She began to wail and scream,
    And the bailiff got between her and me.
    It was days like this
    That made me hate my job.

    I went to my office,
    And told the results…
    Some of those celebrated…
    I couldn’t.
    I took a week off
    To heal the wound in my heart.

    If I had it to do over…
    I would have not taken that job.

    Mary Elizabeth Todd
    July 4, 2022

  18. This poem is a not true story, but I do love mysteries, so it is not really one but…. Hey I tried…

    She meant to do that

    She went to look for a car…
    One that would work…
    The salesman said,
    “Want to take it for a ride?”
    He hoped she would say yes
    Because she was a redheaded stunner…
    “No, I want to see the trunk.”
    “Just the trunk?”
    “Yes, that is all. I need it for a reason or
    Maybe three.”
    He opened the trunk and she measured it,
    And said, “I think I get three bodies in there.”
    He was shocked, and then she winked,
    “I am just kiddin’”
    She paid cash,
    And off she drove.

    Her boyfriend came over
    And fussed at her
    For she wouldn’t leave her husband.
    She gave him a kiss and a drink…
    And had the wheelbarrow handy…
    When he was quite cold
    She wheeled that barrow
    Over to the edge of the porch and dumped
    Into her new trunk.

    Her husband came home and
    Said, “Is it over?”
    She smiled sweetly and said,
    “Let’s go celebrate.”
    After that little celebration,
    She thought he needed a good send off,
    And then decided to ride with him,
    He did not notice her little ole gun
    The one he had given to her
    For her birthday.
    It even had a diamond on it…

    She helped to dump the body, and
    Then gave her husband a kiss
    Before she shot him.
    He was a bit shocked at that,
    And as he died…
    She said,
    “Didn’t you know
    I always meant
    To get rid of you.”

    She left the car,
    And walked to where
    She hid her own…
    She hated to throw away
    Her little ole gun
    But she drove to the dam
    And saw no one was there
    With one last kiss on the gun
    Before she tossed it into the deepest water.

    She drove home,
    And at midnight
    She called that her husband
    Took her new car out for a drive,
    And hadn’t come home.
    She told them she was powerfully worried.

    They came out to ask her questions…
    She thought they would never find
    The two men she had slaughtered.
    She forgot about the vultures…
    Those buzzards had a feast…
    And a curious man found
    What they were feasting on,
    And called the sheriff.

    The detectives added it up,
    And told her what they had found…
    She cried crocodile’s and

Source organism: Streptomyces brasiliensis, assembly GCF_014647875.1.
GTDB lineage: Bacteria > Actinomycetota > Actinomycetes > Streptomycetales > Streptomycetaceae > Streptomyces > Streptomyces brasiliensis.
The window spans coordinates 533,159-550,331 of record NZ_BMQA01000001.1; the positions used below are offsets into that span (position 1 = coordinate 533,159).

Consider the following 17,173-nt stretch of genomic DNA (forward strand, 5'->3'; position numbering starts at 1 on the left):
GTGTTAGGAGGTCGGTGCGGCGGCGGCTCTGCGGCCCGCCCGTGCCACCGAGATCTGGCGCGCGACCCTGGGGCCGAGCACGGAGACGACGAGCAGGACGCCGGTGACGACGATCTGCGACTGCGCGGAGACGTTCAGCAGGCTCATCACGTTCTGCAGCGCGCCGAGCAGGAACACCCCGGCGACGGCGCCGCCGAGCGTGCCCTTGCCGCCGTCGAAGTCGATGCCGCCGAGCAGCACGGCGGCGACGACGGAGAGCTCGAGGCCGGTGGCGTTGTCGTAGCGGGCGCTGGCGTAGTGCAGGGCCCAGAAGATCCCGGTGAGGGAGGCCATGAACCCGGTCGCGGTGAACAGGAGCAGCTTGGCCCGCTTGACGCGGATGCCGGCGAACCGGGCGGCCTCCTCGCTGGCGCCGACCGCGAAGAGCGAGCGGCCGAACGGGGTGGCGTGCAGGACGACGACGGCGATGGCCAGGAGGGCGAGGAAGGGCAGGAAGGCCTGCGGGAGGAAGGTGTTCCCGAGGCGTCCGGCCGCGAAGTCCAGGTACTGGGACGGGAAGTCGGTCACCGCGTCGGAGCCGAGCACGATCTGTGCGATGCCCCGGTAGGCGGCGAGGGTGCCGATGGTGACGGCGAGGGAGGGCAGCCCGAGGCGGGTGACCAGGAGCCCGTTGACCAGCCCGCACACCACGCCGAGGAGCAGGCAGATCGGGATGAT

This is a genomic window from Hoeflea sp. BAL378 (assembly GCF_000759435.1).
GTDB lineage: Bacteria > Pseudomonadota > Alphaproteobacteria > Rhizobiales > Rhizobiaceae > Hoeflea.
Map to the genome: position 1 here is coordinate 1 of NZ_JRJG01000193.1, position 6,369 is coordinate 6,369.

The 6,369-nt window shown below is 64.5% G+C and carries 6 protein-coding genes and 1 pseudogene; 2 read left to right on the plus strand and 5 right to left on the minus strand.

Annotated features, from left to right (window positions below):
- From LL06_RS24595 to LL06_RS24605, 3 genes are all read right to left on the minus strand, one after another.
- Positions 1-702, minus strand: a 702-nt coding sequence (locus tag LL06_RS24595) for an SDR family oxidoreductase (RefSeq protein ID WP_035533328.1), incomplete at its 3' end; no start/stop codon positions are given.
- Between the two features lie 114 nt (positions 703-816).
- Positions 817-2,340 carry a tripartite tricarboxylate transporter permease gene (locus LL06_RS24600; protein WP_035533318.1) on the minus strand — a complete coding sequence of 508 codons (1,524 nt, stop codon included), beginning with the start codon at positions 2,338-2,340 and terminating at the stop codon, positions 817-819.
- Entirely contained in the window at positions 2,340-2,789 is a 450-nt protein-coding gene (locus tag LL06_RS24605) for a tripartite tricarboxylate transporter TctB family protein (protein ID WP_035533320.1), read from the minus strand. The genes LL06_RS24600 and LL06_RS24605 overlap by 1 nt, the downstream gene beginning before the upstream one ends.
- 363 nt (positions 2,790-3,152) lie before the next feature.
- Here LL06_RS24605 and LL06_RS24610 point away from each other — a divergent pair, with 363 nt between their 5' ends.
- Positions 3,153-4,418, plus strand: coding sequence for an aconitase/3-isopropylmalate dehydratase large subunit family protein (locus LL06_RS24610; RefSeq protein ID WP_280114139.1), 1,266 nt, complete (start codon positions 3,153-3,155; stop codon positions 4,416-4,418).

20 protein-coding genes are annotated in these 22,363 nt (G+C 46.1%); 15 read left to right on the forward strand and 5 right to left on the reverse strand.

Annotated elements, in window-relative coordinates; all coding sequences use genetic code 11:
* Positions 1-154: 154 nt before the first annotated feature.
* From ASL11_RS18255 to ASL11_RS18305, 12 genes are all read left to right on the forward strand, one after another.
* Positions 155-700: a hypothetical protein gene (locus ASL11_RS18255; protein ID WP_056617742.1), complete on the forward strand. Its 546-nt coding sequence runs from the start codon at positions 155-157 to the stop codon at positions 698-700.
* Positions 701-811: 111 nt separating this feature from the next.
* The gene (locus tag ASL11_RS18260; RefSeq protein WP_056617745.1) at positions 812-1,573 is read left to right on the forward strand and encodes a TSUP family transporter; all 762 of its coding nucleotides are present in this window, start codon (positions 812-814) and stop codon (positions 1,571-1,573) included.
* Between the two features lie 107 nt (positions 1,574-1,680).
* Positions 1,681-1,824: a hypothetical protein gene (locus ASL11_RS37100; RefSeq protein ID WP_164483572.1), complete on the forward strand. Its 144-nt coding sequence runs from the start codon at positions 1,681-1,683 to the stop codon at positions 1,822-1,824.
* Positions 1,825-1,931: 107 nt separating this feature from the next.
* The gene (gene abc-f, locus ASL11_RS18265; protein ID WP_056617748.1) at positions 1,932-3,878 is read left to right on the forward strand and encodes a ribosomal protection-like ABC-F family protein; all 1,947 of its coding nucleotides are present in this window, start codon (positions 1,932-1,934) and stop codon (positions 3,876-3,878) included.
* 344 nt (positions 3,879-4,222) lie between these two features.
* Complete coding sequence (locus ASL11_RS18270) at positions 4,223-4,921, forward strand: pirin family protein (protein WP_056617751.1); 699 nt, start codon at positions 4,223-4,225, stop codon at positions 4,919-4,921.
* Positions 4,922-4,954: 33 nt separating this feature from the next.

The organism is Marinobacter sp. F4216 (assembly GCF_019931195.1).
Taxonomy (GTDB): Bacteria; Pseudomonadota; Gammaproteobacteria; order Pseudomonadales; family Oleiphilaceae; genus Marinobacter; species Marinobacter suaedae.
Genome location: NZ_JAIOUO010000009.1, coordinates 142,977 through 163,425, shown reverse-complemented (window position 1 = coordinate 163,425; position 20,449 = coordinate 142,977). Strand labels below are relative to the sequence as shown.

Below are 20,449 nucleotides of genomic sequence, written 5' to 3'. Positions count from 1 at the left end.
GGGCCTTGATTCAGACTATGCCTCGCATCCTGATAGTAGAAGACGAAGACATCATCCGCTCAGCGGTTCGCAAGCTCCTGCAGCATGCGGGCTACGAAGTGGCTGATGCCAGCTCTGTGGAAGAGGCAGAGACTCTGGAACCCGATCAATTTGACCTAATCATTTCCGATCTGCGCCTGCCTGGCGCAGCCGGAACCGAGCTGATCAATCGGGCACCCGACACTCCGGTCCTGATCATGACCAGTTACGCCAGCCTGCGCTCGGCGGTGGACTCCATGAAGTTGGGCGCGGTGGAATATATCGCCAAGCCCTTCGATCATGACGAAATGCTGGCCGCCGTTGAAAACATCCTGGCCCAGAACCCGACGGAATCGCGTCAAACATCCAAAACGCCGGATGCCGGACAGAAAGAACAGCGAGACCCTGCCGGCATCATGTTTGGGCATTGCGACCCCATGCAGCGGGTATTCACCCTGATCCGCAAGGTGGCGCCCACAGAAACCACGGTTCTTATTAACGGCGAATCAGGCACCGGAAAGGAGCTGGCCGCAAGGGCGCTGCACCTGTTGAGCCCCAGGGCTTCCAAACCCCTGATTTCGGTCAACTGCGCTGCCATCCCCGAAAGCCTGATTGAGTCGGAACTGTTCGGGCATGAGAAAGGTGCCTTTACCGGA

Nary tissue was wet…
    “Well,” she started,
    “I never meant…”
    The young detective said,
    “You never meant to kill them.”
    She rolled her eyes and said,
    “No, I meant to do that.
    I just never meant for you to catch me.”

    Mary Elizabeth Todd
    July 4, 2022

  19. Oops

    My favorite shirt
    Covered in dirt
    The laundry piled high
    Oh, I meant to do that

    Guests coming soon
    No forks or spoons
    The dishes piled high
    Duh! I meant to do that

    The trash truck came
    And I’m to blame
    Didn’t take it out
    But I meant to do that

    Got up too late
    Boss couldn’t wait
    Didn’t set the alarm
    I meant to do that

    Now I’ve no job
    In line with Bob
    We shoulda been on time
    We meant to do that

    Just meaning to do
    Doesn’t get the job done
    I’m tired of saying
    I meant to do that

  20. I meant
    To do just that
    But for some odd reason
    The train in my brain derailed and
    It completely slipped my mind

  21. Midnight
    It wakes me up
    And I must write it down
    But by the time the cobwebs clear
    The thought runs straight out of mind

  22. Scuttled

    Everything she came up with
    seemed too pedestrian too cliché
    she’d drawn one of those life-lines
    her highs and lows climbing
    the decades with predictability
    and her number two pencil digging into
    the thin paper of her life so that
    she wished she had fat charcoal
    to cut a wider swathe show how
    it was so much more than that thin line

    choices so much more considered
    not merely accidents or serendipity:
    that she’d been captain of her ship
    (or was that how she’d vanished lost at sea
    along with her stories her hand on the hull
    upturned and varnished along with the truth)

    when did she begin to believe
    her own fictions clinging to them even
    as she twisted in the wind that filled sails
    and sent her skimming over dangerous water
    so many tempests taking her apart but
    still the line connected all of them like
    a lengthy voyage lurching up and down the swells
    across the page: timeline and ship

    mooring knots frayed and curling away
    from the palings, left behind though
    she’d thought to tie up so securely
    time and again only to find her hands
    too weak too scarred too bloody
    to bring in the boat against the pull
    of the water and the frog chorus filling
    her head even as she waits for moonrise
    the crumpled sheet riding the current
    its own tiny boat scuttled to drift ashore
    on some shoal and puzzle the beaver

    pedestrian the line but not her life
    every fall her own but every rise held up
    by a thousand tiny people too many
    to draw and so she’d tossed it then
    no way to explain why she failed
    to hand in the exercise when she
    went to class the next day.